Patience is an important virtue for composters, because compost matures in its own time. Warm conditions help compost work much faster in summer than in winter. New heaps made in the fall often mature the following summer. In comparison, midsummer compost made from garden and kitchen waste is finished within a few weeks, because many more microorganisms are active in warm weather. Then things slow down again in the fall.
Compost shrinks as it rots, and the material in the center and lower sections of most heaps rots faster than the outside. When it's ready to use, compost has a crumbly texture and a rich, earthy smell.
You may still see sticks, roots, and other intact plant parts in otherwise well-rotted compost. These can be plucked or sifted from compost before it is used or stored.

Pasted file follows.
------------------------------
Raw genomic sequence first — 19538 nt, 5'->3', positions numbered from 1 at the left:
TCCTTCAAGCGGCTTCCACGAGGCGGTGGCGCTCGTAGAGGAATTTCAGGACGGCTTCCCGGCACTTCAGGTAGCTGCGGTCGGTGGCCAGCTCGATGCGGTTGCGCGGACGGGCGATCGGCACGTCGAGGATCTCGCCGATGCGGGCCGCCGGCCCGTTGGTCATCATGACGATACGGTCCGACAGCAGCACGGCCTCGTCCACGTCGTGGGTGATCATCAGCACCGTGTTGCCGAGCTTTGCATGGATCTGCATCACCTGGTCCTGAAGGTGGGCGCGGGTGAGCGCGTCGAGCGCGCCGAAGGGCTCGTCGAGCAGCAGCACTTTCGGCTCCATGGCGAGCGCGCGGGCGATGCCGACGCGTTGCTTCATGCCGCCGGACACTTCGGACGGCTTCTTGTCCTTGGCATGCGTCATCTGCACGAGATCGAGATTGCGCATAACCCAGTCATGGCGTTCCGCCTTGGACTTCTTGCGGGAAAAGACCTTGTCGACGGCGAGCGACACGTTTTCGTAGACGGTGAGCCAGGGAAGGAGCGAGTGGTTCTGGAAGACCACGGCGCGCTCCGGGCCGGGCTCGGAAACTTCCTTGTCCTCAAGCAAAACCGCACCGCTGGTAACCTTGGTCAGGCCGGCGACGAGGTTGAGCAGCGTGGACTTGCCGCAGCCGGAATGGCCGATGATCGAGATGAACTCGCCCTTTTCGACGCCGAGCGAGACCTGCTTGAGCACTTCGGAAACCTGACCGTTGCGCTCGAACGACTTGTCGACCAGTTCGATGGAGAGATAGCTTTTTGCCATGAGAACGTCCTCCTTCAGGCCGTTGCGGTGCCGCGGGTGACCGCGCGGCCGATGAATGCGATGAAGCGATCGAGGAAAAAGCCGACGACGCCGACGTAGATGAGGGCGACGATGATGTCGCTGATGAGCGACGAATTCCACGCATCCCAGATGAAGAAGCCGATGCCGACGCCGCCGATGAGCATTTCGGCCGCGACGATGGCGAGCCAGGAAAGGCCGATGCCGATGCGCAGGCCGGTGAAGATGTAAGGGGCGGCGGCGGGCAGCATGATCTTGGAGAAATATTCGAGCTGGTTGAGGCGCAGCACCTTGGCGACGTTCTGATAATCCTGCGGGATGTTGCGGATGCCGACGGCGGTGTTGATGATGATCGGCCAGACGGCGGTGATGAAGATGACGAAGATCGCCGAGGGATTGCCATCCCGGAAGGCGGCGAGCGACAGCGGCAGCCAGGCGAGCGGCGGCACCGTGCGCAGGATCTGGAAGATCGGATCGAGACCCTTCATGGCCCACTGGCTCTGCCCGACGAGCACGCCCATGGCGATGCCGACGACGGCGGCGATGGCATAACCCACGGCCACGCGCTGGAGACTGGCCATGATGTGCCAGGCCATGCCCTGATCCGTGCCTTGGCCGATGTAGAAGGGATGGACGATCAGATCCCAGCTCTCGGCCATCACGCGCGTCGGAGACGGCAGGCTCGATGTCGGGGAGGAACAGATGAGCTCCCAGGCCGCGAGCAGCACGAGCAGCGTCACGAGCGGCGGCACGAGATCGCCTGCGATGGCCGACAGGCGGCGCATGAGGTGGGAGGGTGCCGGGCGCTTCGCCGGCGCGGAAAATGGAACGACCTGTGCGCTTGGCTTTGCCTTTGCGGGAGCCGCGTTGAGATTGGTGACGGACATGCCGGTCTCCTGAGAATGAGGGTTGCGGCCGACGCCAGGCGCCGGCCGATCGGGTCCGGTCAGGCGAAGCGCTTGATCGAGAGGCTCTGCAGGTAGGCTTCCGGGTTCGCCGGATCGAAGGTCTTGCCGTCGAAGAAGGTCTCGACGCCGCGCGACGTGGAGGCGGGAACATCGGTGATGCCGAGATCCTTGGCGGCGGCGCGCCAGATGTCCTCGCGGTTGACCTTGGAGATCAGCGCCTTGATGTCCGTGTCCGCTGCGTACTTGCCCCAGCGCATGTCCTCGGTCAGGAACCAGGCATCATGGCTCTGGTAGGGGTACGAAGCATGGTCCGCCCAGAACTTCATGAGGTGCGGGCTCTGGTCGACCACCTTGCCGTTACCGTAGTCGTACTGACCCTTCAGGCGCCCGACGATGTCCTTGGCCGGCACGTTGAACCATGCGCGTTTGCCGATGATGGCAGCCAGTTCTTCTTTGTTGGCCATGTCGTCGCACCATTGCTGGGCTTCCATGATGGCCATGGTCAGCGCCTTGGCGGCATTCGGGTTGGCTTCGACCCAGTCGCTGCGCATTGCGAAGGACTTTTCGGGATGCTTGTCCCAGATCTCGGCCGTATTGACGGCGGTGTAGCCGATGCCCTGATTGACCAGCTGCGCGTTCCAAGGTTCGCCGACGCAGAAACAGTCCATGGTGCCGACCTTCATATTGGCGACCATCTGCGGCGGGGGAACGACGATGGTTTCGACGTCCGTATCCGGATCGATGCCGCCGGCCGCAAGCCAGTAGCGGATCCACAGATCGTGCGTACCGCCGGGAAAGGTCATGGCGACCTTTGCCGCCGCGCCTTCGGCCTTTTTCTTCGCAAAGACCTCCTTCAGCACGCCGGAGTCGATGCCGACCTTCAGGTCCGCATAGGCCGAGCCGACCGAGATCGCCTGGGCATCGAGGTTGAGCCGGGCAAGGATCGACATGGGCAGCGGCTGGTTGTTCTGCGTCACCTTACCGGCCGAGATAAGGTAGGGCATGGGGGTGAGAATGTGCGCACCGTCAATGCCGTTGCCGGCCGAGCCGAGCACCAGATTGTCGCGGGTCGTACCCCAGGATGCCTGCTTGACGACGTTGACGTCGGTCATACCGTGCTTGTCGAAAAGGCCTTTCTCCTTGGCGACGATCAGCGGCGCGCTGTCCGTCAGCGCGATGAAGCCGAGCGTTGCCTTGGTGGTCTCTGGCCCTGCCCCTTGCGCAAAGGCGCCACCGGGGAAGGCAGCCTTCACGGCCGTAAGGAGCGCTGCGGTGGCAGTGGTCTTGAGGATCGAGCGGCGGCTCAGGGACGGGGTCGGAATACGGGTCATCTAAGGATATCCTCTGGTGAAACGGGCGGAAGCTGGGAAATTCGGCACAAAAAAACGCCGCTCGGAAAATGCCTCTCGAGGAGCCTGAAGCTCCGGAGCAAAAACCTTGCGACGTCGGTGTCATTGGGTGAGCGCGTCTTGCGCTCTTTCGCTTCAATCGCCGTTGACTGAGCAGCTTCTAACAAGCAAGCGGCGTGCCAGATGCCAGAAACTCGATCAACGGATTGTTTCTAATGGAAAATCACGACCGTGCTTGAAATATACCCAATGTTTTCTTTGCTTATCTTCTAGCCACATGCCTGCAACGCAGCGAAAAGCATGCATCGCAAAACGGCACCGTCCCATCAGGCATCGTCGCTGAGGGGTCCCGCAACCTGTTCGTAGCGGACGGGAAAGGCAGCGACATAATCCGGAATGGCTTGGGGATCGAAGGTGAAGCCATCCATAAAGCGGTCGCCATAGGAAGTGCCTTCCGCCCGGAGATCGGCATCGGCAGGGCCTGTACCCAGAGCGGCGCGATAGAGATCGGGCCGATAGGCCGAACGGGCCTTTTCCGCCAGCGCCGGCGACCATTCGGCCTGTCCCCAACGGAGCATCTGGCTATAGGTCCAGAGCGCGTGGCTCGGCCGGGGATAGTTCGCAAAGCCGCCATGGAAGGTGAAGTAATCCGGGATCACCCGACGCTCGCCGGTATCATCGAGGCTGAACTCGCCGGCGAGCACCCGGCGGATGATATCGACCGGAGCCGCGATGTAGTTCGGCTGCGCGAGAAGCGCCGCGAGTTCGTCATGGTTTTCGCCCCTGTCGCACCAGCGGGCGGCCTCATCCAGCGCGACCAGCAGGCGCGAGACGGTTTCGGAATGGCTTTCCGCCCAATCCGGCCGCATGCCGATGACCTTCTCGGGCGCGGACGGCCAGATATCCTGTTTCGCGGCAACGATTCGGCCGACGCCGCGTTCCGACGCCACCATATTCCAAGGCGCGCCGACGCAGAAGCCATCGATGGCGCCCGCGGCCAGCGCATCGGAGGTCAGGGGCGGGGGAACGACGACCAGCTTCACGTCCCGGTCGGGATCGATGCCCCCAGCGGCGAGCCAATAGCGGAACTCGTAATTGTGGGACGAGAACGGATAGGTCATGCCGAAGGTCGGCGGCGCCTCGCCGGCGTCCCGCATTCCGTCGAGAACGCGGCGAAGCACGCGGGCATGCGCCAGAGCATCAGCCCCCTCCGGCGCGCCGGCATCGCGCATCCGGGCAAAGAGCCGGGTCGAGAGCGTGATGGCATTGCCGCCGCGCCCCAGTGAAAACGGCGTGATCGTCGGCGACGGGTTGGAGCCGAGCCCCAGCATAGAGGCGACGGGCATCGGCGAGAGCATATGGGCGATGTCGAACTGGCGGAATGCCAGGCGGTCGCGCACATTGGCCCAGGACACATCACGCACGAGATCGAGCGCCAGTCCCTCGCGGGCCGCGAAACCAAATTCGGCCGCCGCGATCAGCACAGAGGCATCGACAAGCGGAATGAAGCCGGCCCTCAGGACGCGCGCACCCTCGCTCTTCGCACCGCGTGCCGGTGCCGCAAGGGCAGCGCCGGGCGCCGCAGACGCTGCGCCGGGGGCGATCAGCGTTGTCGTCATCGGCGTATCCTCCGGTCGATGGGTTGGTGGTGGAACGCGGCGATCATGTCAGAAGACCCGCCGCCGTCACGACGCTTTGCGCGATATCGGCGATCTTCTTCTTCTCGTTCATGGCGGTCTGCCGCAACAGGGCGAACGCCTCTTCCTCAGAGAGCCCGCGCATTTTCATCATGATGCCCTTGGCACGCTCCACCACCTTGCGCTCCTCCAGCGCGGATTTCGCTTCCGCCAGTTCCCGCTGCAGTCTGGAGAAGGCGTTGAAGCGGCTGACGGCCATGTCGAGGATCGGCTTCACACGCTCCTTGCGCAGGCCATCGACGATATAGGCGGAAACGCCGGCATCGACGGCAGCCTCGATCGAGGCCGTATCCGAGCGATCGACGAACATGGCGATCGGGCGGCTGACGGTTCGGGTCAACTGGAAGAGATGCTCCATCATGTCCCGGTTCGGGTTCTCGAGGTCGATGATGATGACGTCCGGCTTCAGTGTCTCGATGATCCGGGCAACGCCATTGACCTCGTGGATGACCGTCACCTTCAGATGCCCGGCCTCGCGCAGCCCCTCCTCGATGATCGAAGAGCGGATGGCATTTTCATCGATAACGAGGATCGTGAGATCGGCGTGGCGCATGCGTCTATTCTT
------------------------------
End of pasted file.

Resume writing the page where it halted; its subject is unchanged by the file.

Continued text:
The cycles of compost often do not coincide with prime vegetable-planting times, so plan to harvest and store your compost as each batch matures. Save plastic bags from purchased soil amendments, and use them to store compost until you are ready to use it. When kept in bags or bins for a few weeks, lightly moist compost will continue to cure, making it even better for your soil and plants.
Another way to be sure that you always have ready compost is to maintain several piles so that there is always one that is ready and waiting, one that is in process, and one to which you are adding the latest waste. The timing on these may not be perfectly in synch either, but if you have the space, you may find that having more than one pile is easier than storing compost in bags.